Kauri Forest. These trees are native to New Zealand and have an incredible history worthy of exploring. The Kauri tree is second only in size to the mighty Redwoods in the USA.
We hiked in steady rain for a few days and most things we had in our packs became damp.
Beni is holding a species of the largest insect in the world. They get bigger than this one.
Can you name the insect?
As we make our way south east to the Bay of Islands we are warmly greeted with sunshine.
Sarn and Beni making friends.
We pass this historical stone building. The oldest of its kind in the country.
Worhty of exploring its colorful history.
This is a Maori Pa. A meeting house on the grounds where the "Treaty of Waitangi" was signed.
Unlike other countries, New Zealand does not have a constitution in the form of a single document. The Treaty of Waitangi is a founding document of New Zealand. The Treaty consists of 3 articles. All but one of these copies is written in longhand, and only one is in English. The structure of each follows a similar pattern, but the wording differs.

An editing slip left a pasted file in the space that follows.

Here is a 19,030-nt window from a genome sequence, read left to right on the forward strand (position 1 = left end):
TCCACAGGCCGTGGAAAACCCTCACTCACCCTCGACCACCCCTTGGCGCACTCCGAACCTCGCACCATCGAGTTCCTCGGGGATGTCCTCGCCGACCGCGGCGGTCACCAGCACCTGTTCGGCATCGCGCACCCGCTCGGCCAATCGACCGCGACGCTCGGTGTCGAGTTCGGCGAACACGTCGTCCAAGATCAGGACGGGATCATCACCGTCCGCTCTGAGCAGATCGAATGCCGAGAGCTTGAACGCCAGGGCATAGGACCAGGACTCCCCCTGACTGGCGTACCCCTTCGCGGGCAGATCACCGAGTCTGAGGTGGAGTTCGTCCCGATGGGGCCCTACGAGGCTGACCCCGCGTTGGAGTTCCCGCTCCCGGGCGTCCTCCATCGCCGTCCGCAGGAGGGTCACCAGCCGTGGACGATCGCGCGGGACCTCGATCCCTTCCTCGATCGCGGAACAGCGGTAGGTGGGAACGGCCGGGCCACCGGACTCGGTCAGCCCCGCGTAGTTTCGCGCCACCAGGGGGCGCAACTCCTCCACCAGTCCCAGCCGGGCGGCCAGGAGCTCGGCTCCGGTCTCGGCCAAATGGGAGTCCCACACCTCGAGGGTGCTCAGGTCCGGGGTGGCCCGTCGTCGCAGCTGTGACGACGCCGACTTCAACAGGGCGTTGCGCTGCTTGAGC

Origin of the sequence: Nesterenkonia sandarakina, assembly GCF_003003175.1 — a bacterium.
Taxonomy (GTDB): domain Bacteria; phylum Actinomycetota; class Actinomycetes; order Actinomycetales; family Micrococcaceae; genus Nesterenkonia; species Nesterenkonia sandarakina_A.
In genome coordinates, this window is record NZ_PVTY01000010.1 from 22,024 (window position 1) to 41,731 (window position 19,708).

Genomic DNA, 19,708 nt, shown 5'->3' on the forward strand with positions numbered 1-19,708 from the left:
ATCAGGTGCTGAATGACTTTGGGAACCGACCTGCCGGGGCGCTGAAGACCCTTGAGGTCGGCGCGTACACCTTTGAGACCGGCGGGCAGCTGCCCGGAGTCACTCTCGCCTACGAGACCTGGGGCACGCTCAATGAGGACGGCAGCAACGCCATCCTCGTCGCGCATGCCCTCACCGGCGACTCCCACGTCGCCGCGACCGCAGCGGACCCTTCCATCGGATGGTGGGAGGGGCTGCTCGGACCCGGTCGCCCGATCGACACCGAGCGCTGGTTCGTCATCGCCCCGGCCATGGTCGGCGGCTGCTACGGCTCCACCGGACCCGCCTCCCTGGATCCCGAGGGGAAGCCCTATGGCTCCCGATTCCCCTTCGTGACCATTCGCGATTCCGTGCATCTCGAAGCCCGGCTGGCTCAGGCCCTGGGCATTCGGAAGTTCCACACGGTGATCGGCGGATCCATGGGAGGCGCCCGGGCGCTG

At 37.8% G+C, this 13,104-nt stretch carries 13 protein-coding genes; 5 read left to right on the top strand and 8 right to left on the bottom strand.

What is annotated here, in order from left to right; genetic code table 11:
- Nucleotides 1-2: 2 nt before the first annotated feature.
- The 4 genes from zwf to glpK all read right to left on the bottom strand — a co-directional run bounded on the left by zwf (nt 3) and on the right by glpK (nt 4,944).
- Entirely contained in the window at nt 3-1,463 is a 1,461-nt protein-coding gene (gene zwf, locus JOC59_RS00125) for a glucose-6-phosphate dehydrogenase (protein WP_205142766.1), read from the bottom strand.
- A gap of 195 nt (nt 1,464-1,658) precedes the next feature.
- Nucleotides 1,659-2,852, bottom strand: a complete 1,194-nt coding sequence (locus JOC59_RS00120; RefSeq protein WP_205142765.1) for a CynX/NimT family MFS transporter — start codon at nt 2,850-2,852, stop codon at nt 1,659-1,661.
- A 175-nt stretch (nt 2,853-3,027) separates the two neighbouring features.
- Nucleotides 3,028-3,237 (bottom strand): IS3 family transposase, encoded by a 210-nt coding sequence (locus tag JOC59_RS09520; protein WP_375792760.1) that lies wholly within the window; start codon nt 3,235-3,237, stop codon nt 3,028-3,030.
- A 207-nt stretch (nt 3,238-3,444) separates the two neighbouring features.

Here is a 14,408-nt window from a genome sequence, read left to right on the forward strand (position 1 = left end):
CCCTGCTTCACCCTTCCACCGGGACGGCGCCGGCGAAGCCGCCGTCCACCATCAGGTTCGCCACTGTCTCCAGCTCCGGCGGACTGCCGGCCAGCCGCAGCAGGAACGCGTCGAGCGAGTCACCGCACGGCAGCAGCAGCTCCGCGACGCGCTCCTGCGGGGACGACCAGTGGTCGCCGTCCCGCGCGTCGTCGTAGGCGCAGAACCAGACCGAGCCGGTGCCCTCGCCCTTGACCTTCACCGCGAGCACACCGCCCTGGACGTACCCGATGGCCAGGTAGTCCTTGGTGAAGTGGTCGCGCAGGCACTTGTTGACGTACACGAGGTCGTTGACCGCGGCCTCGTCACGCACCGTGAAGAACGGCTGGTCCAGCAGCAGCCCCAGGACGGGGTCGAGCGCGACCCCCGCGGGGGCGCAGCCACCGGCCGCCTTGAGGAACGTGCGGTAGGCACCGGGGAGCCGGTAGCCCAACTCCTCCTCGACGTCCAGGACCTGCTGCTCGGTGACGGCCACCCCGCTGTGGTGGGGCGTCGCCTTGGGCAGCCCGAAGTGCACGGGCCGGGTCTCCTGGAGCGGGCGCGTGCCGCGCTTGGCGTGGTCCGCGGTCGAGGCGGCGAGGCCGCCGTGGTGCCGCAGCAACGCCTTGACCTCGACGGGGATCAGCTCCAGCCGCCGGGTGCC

It is a collection of common laws, customs, and legislation, that establish a framework of government, entered into by representatives of the British Crown and Maori iwi (tribes) and hapu (sub-tribes).
It is named after the place in the Bay of Islands where the Treaty was first signed on February 6, 1840. This date is known as Waitangi Day, a public holiday in New Zealand.
The Treaty was the initial agreement that established British authority. This authority was later transferred to the New Zealand Parliment. It was a broad statement of principals upon which the British Officials & Maori Chiefs made a political covenant to found a nation state and build a government in New Zealand.
Based on the English Version & Maori translation, there are different understandings of the Treaty, and have long been the subject of debate.
The status of the Treaty has evolved over time. In recent history, successive governments have recognized the significance of the Treaty in the life of the Nation.
Check out the detailed hand carvings and designs in the wood that make up the meeting house.
Next time I will discuss the types of food we eat along the trail.